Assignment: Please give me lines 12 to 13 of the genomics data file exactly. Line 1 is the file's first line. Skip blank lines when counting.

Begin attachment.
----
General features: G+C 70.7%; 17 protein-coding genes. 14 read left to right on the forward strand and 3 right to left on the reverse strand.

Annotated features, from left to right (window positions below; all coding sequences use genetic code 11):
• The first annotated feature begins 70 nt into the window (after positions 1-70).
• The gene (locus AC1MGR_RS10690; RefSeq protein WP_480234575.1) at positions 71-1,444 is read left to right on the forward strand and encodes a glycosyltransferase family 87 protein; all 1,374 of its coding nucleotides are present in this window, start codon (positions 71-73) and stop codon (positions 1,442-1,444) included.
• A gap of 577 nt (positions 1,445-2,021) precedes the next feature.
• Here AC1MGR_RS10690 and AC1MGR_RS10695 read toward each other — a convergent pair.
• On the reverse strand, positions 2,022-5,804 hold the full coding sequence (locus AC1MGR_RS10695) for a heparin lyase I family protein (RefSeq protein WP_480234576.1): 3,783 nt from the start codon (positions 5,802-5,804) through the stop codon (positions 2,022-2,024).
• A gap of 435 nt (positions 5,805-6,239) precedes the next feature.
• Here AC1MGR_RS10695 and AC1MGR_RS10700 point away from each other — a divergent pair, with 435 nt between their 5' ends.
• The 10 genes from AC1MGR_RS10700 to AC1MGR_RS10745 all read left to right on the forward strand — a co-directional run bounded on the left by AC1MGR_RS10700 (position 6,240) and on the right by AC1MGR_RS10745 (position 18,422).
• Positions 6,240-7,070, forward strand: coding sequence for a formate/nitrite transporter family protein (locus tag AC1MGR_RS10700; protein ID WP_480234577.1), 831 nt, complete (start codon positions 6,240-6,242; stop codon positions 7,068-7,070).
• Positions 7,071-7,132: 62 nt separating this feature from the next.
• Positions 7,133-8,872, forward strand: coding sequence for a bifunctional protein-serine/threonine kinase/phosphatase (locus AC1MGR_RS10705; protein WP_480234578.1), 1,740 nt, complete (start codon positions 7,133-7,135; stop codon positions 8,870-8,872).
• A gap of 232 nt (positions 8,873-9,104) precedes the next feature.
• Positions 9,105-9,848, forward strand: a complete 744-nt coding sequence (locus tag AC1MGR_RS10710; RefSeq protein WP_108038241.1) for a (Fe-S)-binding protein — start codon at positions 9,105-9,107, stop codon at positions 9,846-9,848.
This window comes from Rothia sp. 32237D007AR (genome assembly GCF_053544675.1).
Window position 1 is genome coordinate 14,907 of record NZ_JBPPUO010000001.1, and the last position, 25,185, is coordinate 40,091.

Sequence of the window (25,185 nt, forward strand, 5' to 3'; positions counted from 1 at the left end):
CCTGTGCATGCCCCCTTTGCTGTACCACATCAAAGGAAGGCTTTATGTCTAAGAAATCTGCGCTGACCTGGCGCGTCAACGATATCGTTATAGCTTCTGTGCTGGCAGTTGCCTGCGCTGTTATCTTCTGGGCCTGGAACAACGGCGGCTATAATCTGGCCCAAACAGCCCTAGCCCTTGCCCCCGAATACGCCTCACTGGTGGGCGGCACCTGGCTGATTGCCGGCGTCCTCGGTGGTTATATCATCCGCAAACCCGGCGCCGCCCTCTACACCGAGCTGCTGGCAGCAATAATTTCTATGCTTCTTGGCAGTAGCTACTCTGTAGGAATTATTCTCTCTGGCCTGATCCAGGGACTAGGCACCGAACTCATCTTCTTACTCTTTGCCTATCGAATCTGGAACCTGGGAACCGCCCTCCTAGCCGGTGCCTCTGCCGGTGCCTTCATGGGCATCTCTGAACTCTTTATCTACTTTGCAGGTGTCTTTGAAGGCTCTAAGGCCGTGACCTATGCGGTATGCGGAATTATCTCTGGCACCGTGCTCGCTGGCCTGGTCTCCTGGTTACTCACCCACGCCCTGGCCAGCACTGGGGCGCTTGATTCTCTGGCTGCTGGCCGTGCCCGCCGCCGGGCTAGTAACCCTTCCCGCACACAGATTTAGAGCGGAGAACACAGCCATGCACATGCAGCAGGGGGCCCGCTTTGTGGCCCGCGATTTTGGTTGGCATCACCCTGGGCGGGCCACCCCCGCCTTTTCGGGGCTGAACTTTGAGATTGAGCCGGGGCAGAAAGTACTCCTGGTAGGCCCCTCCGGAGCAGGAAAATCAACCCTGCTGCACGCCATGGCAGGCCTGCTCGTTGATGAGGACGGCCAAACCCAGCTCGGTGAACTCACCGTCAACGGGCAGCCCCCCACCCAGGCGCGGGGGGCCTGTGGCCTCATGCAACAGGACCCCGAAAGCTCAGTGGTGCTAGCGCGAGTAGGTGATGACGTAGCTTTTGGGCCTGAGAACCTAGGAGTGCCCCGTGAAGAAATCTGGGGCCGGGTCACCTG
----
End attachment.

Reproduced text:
• Positions 7,071-7,132: 62 nt separating this feature from the next.
• Positions 7,133-8,872, forward strand: coding sequence for a bifunctional protein-serine/threonine kinase/phosphatase (locus AC1MGR_RS10705; protein WP_480234578.1), 1,740 nt, complete (start codon positions 7,133-7,135; stop codon positions 8,870-8,872).